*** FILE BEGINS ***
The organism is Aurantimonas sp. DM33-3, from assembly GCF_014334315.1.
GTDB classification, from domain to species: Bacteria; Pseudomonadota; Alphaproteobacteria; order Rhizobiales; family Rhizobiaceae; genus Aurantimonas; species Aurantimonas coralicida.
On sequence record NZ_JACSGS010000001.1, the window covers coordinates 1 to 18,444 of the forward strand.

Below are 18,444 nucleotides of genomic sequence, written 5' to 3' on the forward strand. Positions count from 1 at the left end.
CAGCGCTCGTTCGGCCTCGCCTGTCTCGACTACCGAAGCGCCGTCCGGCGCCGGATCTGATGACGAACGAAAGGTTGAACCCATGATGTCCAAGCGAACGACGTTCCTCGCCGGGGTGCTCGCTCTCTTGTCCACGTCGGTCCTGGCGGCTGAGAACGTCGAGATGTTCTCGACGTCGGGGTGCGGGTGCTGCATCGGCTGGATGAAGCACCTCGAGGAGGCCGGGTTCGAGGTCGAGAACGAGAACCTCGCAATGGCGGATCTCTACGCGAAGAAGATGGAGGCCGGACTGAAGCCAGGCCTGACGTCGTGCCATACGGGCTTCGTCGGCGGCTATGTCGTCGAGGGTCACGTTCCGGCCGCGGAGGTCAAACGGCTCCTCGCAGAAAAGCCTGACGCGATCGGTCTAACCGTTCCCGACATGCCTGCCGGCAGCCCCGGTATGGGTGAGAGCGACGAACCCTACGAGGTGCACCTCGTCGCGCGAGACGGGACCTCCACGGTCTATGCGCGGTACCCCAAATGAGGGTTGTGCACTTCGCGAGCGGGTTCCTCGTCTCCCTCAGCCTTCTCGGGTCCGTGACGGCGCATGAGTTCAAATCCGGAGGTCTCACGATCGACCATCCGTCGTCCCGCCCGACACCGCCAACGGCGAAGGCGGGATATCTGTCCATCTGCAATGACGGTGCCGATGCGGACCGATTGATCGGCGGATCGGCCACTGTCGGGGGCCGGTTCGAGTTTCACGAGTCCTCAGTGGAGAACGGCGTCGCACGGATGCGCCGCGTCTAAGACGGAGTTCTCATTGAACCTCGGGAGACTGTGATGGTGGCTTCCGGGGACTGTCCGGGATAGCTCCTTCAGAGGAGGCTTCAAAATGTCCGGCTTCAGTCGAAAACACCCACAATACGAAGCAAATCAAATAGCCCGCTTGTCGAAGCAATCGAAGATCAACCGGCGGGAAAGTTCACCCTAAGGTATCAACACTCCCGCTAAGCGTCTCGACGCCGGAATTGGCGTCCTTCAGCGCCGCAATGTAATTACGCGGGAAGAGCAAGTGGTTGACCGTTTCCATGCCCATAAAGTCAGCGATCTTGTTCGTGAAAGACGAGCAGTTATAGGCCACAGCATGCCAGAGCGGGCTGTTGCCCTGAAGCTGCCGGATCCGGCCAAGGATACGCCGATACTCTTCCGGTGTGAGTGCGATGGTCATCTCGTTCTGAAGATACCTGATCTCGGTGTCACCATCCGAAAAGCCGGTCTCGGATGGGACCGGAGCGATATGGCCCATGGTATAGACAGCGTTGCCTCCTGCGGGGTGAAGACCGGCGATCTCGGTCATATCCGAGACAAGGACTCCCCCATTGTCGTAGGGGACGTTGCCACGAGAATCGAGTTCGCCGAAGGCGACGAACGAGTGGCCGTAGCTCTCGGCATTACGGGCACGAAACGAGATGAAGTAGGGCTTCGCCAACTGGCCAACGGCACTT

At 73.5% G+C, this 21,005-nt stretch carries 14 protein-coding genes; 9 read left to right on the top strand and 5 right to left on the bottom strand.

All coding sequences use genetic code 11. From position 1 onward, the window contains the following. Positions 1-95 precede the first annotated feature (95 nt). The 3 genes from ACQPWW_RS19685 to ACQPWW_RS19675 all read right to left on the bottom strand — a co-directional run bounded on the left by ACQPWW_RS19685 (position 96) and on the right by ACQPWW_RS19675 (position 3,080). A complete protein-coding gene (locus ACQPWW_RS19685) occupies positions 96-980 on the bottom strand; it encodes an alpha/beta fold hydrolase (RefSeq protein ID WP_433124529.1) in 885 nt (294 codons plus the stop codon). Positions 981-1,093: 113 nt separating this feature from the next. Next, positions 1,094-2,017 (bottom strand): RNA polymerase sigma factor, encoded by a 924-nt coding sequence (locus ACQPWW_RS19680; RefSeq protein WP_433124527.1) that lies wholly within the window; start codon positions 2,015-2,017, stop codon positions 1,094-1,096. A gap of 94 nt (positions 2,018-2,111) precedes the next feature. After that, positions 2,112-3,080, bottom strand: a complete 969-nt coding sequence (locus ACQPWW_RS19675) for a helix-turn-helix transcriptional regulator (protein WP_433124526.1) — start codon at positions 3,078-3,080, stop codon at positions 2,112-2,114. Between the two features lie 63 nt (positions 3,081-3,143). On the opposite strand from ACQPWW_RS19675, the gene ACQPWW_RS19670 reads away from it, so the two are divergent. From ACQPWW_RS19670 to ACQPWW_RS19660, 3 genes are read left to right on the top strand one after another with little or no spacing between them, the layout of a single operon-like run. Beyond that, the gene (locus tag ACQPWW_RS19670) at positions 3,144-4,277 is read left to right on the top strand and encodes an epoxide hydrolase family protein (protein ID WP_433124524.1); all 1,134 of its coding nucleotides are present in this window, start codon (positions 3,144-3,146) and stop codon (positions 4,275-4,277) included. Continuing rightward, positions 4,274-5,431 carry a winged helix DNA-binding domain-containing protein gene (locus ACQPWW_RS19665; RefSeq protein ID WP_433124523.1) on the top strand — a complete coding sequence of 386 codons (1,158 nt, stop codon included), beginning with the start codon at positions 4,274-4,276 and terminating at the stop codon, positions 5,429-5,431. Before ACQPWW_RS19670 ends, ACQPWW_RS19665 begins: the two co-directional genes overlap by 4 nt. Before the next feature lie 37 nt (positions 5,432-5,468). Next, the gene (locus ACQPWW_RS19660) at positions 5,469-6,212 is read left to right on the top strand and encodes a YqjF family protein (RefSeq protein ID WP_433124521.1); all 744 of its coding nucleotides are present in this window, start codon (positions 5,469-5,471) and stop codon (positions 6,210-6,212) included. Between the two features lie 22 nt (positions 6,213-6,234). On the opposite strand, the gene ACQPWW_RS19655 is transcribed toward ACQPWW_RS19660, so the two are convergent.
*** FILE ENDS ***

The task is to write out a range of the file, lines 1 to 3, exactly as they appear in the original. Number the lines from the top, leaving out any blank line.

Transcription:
The organism is Aurantimonas sp. DM33-3, from assembly GCF_014334315.1.
GTDB classification, from domain to species: Bacteria; Pseudomonadota; Alphaproteobacteria; order Rhizobiales; family Rhizobiaceae; genus Aurantimonas; species Aurantimonas coralicida.
On sequence record NZ_JACSGS010000001.1, the window covers coordinates 1 to 18,444 of the forward strand.